A near pointer is a 16 bit pointer to an object contained in the current segment, be it code segment, data segment, stack segment, or extra segment. The compiler can generate code with a near pointer and does not have to concern itself with segment addressing, so using near pointers is fastest, and generates smallest code. The limitation is that you can only access 64kb of data at a time, because that is the size of a segment - 64kb. A near pointer contains only the 16 bit offset of the object within the currently selected segment.
A far pointer is a 32 bit pointer to an object anywhere in memory. In order to use it, the compiler must allocate a segment register, load it with the segment portion of the pointer, and then reference memory using the offset portion of the pointer relative to the newly loaded segment register. This takes extra instructions and extra time, so it is the slowest and largest method of accessing memory, but it can access memory that is larger than 64kb, sometimes, such as when dealing with video memory, a needful thing. A far pointer contains a 16 bit segment part and a 16 bit offset part. Still, at any one instant of time, without “touching” segment registers, the program only has access to four 64kb chunks, or segments of memory. If there is a 100kb object involved, code will need to be written to consider its segmentation, even with far pointers.
Now, segments overlap. Each segment is 64kb in length, but each one overlaps the next and the prior by 65520 bytes. That means that every address in memory can be addressed by 64kb-1 different combinations of segment:offset pairs. The result is that the total addressible memory was only 1mb, and the total usable memory address space was 500kb to 600kb. That sounds odd, but Intel built it, Microsoft wrote it, and DOS/Windows 3.1 grew up around it. I still have that computer, and it still works just fine, thank you. :-)>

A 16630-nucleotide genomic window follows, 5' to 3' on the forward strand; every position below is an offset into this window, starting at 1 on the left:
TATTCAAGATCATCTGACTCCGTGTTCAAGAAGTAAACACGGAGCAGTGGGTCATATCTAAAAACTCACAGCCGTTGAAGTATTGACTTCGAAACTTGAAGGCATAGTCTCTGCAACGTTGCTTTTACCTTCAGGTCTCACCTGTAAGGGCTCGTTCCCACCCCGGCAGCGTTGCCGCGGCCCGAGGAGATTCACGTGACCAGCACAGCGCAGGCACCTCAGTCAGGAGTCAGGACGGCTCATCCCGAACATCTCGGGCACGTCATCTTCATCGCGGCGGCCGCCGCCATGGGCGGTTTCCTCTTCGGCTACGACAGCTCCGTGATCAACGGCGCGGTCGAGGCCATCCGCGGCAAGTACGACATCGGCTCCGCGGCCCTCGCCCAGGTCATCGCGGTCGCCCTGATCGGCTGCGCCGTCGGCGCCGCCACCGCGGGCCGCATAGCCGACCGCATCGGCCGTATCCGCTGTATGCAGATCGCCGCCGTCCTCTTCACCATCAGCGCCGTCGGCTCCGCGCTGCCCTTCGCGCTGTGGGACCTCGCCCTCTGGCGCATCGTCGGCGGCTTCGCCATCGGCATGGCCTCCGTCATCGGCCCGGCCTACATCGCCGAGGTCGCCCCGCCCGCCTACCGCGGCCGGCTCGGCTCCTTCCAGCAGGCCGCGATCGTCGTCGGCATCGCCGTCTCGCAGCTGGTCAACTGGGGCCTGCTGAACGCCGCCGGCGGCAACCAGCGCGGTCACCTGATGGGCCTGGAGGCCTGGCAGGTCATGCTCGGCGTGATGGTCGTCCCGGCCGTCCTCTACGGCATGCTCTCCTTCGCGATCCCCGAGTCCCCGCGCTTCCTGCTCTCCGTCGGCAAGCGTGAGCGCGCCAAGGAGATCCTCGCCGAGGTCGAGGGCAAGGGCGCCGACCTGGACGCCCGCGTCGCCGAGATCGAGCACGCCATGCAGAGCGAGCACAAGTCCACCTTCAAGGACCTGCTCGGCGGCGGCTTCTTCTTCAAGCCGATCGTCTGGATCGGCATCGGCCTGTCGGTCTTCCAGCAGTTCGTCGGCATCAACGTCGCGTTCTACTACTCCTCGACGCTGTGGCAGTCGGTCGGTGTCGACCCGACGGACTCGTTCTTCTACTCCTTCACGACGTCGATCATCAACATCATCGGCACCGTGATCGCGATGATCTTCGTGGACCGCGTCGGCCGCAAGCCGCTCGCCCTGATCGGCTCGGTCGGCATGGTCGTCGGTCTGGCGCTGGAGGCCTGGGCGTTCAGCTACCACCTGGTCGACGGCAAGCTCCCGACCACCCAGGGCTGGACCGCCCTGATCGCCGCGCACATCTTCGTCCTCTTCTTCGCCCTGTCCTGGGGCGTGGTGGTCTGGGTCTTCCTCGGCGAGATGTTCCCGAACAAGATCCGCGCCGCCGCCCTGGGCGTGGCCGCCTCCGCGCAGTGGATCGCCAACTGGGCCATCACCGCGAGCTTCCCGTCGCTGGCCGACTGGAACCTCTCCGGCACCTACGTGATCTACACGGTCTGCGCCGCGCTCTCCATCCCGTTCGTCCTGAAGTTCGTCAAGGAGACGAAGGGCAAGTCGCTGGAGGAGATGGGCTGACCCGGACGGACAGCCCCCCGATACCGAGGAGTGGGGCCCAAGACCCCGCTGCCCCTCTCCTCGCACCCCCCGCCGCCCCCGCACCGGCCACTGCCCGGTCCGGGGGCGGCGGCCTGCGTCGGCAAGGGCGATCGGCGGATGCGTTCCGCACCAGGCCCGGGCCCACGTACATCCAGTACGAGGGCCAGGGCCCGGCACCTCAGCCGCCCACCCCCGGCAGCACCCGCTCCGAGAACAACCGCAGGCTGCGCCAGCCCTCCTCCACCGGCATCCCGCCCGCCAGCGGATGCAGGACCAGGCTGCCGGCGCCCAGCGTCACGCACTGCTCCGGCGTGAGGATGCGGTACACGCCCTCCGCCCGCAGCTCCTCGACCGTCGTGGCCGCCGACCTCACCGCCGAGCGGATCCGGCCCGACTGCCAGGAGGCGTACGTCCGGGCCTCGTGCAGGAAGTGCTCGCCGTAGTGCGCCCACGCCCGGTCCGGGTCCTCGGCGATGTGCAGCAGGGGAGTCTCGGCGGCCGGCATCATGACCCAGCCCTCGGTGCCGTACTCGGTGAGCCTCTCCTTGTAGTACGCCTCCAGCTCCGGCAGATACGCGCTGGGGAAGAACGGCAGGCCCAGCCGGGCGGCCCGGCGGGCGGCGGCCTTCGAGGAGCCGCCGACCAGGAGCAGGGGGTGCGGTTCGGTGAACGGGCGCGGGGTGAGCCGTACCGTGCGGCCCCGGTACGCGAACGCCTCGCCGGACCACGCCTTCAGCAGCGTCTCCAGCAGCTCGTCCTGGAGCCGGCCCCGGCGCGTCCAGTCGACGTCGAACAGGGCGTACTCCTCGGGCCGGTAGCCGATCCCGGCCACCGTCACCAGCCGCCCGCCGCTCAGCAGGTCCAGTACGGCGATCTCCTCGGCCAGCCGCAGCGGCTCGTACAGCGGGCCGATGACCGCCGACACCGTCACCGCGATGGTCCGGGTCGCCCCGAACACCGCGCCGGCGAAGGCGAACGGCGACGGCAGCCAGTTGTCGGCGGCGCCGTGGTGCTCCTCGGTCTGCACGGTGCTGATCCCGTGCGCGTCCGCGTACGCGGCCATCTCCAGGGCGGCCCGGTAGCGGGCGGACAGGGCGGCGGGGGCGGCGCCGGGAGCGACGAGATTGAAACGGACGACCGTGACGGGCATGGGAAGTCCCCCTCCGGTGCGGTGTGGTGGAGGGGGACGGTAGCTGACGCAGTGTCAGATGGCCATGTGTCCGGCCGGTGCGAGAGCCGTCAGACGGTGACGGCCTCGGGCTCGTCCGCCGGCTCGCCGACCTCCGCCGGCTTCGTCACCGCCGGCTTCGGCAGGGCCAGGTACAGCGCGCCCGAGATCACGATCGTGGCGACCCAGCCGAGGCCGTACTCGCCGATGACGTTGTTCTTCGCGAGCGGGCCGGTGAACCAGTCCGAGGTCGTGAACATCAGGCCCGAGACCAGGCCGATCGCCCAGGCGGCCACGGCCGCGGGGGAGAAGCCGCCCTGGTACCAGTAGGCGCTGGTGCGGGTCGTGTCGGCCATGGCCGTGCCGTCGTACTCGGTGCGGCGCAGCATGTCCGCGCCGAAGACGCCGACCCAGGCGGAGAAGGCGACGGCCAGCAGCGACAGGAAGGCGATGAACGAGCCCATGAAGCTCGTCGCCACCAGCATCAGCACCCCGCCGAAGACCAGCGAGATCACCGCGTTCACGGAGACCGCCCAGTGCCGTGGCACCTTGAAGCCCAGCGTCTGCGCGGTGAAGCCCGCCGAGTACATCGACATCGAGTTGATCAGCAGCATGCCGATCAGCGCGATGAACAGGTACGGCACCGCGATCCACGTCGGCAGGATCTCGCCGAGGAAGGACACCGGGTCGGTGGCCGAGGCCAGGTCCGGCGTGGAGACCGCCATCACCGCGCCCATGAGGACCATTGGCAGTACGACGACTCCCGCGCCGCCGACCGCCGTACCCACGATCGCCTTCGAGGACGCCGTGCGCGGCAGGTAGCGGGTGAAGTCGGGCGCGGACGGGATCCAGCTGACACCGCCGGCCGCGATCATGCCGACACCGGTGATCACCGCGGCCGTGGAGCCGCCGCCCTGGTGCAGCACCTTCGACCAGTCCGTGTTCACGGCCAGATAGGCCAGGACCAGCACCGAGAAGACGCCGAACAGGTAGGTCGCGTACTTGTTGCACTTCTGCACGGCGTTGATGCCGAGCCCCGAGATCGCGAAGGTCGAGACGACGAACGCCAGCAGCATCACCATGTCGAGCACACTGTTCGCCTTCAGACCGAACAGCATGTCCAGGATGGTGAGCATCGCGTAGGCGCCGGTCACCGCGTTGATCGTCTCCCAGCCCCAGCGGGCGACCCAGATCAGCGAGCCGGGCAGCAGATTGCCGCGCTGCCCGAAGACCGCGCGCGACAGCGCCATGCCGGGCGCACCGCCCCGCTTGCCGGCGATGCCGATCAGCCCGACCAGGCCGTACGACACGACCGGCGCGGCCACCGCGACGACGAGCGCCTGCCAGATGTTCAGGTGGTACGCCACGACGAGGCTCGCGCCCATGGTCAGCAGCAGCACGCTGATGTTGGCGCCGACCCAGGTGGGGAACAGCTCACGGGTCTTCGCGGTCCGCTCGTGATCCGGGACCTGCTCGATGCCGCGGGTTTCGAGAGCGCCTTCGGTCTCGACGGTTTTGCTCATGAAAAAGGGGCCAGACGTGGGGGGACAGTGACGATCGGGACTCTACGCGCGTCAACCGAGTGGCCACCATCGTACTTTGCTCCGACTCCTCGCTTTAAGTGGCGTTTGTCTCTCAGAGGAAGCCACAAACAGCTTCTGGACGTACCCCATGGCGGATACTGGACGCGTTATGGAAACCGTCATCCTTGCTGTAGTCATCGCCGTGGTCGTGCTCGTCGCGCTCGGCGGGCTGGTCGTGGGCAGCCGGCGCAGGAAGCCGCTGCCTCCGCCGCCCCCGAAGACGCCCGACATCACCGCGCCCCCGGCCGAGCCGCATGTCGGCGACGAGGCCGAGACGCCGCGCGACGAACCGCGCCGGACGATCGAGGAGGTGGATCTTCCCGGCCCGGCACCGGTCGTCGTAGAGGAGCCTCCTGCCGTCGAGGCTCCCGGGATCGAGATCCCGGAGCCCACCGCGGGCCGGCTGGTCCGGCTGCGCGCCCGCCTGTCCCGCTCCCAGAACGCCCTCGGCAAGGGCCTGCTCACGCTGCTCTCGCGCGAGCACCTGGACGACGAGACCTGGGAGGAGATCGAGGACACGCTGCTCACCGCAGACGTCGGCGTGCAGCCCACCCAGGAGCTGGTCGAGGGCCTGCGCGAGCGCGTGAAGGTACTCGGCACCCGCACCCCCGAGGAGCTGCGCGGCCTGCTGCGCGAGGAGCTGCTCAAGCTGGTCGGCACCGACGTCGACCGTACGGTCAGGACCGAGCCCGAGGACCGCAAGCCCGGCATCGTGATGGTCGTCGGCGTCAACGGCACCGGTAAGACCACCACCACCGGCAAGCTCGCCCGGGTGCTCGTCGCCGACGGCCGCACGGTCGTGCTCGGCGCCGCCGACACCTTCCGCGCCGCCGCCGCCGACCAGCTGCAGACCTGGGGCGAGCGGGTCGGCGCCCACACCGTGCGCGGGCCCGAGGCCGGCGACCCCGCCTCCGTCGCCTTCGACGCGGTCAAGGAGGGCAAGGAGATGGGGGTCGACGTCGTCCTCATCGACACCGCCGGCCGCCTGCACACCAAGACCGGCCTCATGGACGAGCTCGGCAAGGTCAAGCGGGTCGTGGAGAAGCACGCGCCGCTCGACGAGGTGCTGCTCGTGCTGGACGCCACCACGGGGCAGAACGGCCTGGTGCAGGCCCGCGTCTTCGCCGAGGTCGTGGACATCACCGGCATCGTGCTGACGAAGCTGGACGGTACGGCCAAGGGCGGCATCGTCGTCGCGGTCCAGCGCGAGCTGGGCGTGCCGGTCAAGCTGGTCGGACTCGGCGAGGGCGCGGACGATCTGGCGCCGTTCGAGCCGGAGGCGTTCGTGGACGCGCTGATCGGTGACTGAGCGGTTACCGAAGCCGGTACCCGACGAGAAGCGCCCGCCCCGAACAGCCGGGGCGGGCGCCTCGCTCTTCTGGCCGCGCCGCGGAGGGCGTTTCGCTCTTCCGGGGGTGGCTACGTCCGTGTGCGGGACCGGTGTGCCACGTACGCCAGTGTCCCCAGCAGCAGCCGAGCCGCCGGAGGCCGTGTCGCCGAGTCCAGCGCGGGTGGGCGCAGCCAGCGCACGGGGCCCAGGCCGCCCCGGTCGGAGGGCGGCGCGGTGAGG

Now the huge pointer. The far pointer suffers because you can not just add one to it and have it point the the next item in memory - you have to consider segment:offset rules, because of the 16 byte offset issue. The huge pointer is a monolithic pointer to some item with a large chunk of memory, and there are no segment:offset boundaries.
Beautiful - huhh?? - well, in order to get that, the pointer to segment:offset calculation has to be done every time you reference the pointer. It does allow you to create and manipulate a single monolithic object that is greater than 64kb, but it has its costs.
On 16-bit operating systems, a huge pointer allows the developer to access a single block of memory that’s larger than 64 kilobytes in size.
normally Pointers are 32 bit length. which are divided as segment and offset.
which are represent as
seg : off 0000:0000 . . . 8000:FFFF. . . . FFFF:FFFF
first 4 hexa digits are segment, last 4 hexa digits are offset
C Program will allocate 64KB (only one segment) memory for data Part (dynamic memory allocation, Local variables).
by using 16 bit we can access that memory thats called near pointer(16 bit pointer).
suppose we need more than 64KB memory to a program / we want to access a particular memory location (in TSR Program)
at the time we neet 32 bit pointer. through 32 bit pointer we can access any segment and offset address.
there are 2 types of 32 bit pointers 1. far pointer. 2. Huge Pointer.
In TSR programming normally we use far Pointer.
The Main Difference between Far and Huge Pointer is
Far pointers are not Normalized. Huge pointers are Normalized.